Two of City of Bristol College’s Creative Arts Therapy Studies (CATS) students have tried to give back to NHS services during the lockdown by putting their creative skills to good use.
During the Coronavirus outbreak, NHS and care workers have been working around the clock in stressful environments dealing the rising number of cases.
Higher education students Tana Cohan and Itzel Anaya have been making everything from activity books to ‘thank you’ cards for the staff at the University Hospitals – which works in partnership with the course.
Lecturer Amy Creech said: “The FdA in Creative Arts Therapy Studies has a strong partnership with the arts teams at the local hospitals – Southmead and the Bristol Royal Infirmary – so when arts activities could no longer take place on the wards staff got in touch to ask the students for help.”
But the duo have been hoping to alleviate some of the pressure on the key workers by creating interactive workbooks to reduce their stress.
For Tana, she has been creating ‘wellbeing circles’ which have been sent to the arts co-ordinator at Southmead Hospital, and currently seconded to the Nightingale hospital, which she hoped would ‘inspire creativity’.
She explained: “I came up with this activity because I wanted to offer a small exercise which inspires creativity in a non-pressure way which is focused away from the outcome, allowing us to just doodle and draw without self-judgement or expectations, much like when we were children.
“The idea behind tuning in to the body and how we are feeling is to move the attention inward, calming the body and mind through a shift in focus. Finally, the activity of remembering our favourite memory reminds us of our ability to use memory and imagination to create a sense of joy and wellbeing in the body. It also reminds us of just one of the many tolls we have to put a smile on our face and in our hearts.”
Tana hopes it will be a ‘lovely thing’ to do multiple times a week to look back on. She hopes it will give the staff a handful of great times and memories.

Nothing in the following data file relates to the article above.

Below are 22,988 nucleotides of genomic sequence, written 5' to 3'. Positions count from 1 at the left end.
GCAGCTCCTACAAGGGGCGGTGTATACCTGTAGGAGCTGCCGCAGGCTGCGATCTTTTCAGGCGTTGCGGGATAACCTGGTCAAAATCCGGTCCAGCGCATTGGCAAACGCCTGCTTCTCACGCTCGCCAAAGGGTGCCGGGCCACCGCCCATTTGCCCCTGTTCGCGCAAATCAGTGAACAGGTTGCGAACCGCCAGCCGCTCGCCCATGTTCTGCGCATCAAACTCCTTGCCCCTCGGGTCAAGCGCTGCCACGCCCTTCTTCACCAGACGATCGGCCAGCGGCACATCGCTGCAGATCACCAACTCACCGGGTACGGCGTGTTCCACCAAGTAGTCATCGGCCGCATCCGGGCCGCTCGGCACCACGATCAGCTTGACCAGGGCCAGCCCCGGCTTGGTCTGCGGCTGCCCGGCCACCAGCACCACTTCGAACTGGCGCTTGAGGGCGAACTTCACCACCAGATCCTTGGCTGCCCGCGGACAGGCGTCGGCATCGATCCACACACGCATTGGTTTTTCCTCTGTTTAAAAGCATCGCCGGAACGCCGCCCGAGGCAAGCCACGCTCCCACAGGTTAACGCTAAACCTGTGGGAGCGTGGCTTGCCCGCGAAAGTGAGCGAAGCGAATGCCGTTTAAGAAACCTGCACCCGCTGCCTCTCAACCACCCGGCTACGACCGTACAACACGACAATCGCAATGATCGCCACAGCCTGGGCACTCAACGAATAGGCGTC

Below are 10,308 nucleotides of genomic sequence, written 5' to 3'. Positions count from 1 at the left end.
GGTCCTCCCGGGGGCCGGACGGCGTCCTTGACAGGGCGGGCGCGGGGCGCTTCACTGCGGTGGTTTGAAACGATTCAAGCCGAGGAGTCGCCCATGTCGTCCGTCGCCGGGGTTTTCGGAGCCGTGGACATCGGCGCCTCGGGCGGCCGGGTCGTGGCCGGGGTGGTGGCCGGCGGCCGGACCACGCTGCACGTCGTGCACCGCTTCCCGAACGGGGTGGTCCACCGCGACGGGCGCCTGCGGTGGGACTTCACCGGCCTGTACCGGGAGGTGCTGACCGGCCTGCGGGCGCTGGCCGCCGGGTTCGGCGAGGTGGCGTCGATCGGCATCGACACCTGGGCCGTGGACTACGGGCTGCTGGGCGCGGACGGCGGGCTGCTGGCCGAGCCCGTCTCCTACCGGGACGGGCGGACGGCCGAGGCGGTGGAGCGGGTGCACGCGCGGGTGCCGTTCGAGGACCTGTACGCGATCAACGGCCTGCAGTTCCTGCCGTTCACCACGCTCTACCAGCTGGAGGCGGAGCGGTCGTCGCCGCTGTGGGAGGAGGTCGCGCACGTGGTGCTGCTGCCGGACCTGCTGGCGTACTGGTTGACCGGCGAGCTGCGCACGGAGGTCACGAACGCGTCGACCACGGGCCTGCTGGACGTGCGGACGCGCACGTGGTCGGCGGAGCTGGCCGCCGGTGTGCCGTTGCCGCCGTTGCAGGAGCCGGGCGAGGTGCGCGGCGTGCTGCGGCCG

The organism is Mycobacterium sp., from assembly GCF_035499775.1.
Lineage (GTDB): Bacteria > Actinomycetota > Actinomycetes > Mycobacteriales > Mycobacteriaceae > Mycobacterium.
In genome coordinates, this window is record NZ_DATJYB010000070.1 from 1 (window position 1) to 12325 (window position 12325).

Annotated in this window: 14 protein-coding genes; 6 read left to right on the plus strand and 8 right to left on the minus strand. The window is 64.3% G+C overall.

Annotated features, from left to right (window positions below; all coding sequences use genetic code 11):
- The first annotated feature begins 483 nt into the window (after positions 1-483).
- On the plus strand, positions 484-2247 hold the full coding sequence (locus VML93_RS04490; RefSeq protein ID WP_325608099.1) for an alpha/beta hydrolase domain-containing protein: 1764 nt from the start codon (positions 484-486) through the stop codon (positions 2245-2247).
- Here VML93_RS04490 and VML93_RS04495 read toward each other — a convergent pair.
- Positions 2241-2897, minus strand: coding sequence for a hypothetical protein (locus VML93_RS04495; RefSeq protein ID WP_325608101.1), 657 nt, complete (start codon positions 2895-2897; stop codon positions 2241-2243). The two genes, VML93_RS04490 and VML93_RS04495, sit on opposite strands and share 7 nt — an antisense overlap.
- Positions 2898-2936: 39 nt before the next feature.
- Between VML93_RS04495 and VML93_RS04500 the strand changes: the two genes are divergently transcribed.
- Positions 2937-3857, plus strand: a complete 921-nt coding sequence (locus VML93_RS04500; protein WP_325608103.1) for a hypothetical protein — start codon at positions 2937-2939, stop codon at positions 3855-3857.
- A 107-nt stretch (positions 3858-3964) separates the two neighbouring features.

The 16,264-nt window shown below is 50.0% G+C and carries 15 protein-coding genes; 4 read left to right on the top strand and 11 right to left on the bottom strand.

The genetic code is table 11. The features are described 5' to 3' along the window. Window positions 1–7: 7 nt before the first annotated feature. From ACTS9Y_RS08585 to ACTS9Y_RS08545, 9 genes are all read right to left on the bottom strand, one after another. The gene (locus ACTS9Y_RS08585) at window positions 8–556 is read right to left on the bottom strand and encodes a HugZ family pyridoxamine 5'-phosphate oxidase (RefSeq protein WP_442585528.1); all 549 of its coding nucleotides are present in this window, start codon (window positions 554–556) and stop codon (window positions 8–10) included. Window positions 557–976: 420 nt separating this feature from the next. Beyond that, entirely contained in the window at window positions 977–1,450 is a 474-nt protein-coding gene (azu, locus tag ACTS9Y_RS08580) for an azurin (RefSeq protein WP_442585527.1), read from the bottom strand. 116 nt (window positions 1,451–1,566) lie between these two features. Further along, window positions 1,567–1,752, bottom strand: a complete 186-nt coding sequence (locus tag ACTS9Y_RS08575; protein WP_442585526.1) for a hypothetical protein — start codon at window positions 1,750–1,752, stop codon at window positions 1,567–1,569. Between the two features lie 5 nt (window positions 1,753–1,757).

Itzel has been responding to a request from the arts co-ordinator at Southmead to create get well soon and thank you cards for patients and staff which are quarantining. She has also making hearts for the project to give one to each patient in the Intensive Care Unit and one to the family unit. (pictured)
She explained: “I felt very motivated to link creative practice to this major health crisis as I consider it to be a strong way to connect with the community. I really love expressing emotion through art.
“I want to show gratitude to the NHS for their invaluable work, and hopefully cheer up somebody whether it is a patient or a member of staff. It reminds them they are valued and not forgotten. Our community values are strong and so are our people!”
The Creative Arts HE course engages people in the arts to address and support mental, emotional, developmental and behavioural disorders. The two-year course teaches you about therapeutic approaches and the theory behind him.
Amy praised the voluntary work of her students during the lockdown. She said: “The students responded to this request so positively and have been doing all sorts of different things, from making cuddly toys for people with dementia, to a thank you card station for staff.
“They are demonstrating how they can use their creative skills to support both staff and patients, creating simple activities which people can do to keep boredom at bay, support their wellbeing or show appreciation for one another. It is amazing to see them all applying what we have been learning about so well!”